Fairfax County Public Schools is conducting the first public review of its special education services since 2013 after the COVID-19 pandemic disrupted traditional learning with remote classes that disproportionately affected students with disabilities.
Presented to the school board at a work session yesterday (Tuesday), findings from the first year of the review highlight families’ frustrations with the Individualized Education Program (IEP) process and suggest the school system disproportionately disciplines special education students, especially Black and Hispanic children.
Requested by the school board in December 2019 and officially launched on Nov. 10, 2020, the interim report states explicitly that the review “does not address special education programming during COVID-19.”
The contracted firm — the Arlington-headquartered nonprofit American Institutes for Research — said FCPS decided to focus on collecting data for normal school operations.
On the positive side, surveys of both staff and parents found that 87% of the over 18,500 parents who responded “agreed or strongly agreed that they were satisfied with the quality of teaching staff in their child’s school,” frequently noting the caring nature of instructional staff and expressing appreciation for employees.
The review showed that, from 2016-2021, FCPS had about nine or 10 students per special education teacher, a lower ratio than the state average of 15-to-1. The district has also taken steps to improve communication with school staff, including by appointing an assistant ombudsman for special education in 2019, the report said.
While researchers stressed that this is an initial update and the conclusions aren’t final, the report found several areas of concern:
- Families voiced a lack of transparency and accountability about Individualized Education Program goals and progress
- Suspension and expulsion rates were higher for certain races than others
- Parents suggested that the IEP process for getting student input on post-high school transition plans “may be driven by compliance rather than student needs”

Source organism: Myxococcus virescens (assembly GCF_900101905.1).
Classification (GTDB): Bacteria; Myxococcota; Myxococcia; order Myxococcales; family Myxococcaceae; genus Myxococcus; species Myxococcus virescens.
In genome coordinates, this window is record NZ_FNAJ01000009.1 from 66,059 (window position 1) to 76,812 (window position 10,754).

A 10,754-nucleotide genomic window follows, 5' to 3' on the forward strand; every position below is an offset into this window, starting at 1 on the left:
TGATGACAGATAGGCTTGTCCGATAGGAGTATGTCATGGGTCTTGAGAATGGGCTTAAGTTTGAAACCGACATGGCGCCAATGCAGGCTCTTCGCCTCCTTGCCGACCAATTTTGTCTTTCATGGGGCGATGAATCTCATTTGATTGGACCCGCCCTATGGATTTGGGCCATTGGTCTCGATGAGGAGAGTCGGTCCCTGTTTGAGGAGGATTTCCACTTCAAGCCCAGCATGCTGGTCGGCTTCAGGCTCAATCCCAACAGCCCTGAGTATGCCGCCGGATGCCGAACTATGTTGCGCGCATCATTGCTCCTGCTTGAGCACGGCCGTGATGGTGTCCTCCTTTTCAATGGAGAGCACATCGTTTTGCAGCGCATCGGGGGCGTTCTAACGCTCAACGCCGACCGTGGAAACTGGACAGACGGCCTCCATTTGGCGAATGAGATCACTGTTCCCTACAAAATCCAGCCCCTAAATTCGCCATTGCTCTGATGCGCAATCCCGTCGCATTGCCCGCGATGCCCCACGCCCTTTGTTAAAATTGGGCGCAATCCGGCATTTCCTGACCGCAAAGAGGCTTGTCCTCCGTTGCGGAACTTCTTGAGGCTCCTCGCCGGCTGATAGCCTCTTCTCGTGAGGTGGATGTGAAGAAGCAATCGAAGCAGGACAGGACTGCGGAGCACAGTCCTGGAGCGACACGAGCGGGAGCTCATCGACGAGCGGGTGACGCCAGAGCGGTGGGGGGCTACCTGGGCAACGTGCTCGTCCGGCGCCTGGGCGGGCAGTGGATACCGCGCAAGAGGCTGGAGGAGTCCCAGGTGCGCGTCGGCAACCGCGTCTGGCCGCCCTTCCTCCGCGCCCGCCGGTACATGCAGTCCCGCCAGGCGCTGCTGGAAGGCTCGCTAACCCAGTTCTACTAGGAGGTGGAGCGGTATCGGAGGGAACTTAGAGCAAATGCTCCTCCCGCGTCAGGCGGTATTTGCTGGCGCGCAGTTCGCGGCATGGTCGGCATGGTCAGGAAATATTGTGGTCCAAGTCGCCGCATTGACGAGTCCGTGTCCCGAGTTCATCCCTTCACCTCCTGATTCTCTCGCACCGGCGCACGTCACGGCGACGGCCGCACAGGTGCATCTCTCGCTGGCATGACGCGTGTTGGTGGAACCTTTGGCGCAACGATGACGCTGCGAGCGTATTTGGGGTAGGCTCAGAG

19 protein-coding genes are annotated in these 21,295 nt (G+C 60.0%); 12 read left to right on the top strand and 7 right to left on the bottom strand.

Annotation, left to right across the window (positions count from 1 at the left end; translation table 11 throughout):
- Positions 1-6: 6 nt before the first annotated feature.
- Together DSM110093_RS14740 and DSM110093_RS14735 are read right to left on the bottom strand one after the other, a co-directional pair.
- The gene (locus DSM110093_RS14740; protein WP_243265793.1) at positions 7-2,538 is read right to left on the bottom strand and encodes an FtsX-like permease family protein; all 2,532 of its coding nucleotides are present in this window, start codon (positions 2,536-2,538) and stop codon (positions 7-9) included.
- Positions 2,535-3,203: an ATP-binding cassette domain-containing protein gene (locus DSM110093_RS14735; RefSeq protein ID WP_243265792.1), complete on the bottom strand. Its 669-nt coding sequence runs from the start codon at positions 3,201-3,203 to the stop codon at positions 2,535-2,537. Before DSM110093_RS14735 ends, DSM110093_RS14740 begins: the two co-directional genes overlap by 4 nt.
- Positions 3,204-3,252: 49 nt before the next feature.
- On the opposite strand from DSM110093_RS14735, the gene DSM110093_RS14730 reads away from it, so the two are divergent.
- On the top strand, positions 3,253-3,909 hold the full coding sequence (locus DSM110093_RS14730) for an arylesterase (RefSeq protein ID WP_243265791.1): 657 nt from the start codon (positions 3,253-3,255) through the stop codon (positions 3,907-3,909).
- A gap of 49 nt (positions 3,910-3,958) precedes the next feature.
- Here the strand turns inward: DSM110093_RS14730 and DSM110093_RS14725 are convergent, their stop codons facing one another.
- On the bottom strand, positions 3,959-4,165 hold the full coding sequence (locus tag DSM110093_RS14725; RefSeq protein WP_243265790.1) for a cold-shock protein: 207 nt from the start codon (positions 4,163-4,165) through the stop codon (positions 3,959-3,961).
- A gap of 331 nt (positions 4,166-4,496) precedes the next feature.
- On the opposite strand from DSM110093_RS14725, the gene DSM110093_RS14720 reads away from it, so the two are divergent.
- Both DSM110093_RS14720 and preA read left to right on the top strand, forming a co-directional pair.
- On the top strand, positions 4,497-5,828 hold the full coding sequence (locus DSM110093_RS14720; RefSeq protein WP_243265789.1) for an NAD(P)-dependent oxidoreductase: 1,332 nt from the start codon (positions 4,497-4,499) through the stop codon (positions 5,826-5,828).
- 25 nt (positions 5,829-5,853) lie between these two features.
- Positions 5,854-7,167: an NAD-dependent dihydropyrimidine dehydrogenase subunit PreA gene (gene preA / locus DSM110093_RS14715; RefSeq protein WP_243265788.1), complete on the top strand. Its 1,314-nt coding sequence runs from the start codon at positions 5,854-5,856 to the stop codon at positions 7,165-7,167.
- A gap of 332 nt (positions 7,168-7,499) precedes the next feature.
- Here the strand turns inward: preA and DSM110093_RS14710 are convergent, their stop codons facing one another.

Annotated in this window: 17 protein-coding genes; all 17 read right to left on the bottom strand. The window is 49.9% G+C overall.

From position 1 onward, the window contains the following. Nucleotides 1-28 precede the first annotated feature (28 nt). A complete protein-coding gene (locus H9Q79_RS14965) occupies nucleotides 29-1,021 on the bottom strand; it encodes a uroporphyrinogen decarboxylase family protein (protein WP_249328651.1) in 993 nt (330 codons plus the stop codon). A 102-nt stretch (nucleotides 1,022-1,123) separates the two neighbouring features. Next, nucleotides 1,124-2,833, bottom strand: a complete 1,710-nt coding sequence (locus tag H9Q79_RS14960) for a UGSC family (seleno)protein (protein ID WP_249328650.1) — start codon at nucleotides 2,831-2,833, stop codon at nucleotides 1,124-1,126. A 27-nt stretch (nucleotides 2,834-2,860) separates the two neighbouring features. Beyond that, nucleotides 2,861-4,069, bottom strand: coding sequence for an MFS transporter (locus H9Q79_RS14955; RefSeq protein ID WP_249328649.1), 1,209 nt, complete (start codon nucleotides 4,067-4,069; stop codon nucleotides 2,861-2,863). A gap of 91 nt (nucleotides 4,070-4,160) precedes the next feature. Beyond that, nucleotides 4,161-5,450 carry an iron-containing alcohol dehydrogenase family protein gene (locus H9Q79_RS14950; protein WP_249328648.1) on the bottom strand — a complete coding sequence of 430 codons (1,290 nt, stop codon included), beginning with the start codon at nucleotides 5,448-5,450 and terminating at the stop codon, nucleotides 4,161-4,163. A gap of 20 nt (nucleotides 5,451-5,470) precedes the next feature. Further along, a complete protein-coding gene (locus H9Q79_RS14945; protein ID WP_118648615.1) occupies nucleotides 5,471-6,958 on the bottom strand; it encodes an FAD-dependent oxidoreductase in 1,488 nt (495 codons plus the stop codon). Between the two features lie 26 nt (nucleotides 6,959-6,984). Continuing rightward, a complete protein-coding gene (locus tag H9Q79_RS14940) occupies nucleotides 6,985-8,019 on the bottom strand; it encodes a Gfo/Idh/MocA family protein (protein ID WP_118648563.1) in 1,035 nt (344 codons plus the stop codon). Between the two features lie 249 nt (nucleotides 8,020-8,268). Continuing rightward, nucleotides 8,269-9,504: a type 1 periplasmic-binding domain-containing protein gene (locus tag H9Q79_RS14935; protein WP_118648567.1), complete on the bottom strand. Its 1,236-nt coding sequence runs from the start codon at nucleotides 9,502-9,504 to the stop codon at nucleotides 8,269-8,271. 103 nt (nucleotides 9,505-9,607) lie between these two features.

- Novice teachers lack preparation to work with students with disabilities, an area that researchers are investigating further
- Staff reported feeling overwhelmed by case management, paperwork, and meeting duties, affecting FCPS’ ability to effectively recruit and retain teachers
- The amount and quality of communication between parents and staff varies by school
- A sampling showed more than a third of IEPs had no written evidence of parent input
“‘It’s so sad.’ That’s what I wrote all over this document,” Mason District Representative Ricardy Anderson said.
In addition to discussing how to address the issues raised by the report, school board member after school board member raised concerns about the review process, urging researchers to be specific in their recommendations by looking at subgroups and other factors. Officials suggested broad takeaways could dilute matters and not help families.
“My fear overall about this is that this is a one-sized-fits-all special ed audit,” Laura Jane Cohen, the board’s Springfield District representative, said.
Researchers responded that they used a random sampling to collect their preliminary findings. They also noted constraints with interviewing kids, while expressing a willingness to consider changes.
The firm said it will go more in-depth during the second year of a $375,000-plus contract issued in October 2020.
FCPS Auditor General Esther Ko reminded the board that it has a fixed contract and the firm will work at no cost for three more months after its second year. If the board wants more changes, though, it could amend the contract or open another bidding process to look at other topics.
The board requested that Ko to evaluate possible changes to the review with American Institutes for Research for its audit committee to go over later.
Currently set to be completed next summer, the review will make recommendations to FCPS for how to improve services for students with disabilities and their families.
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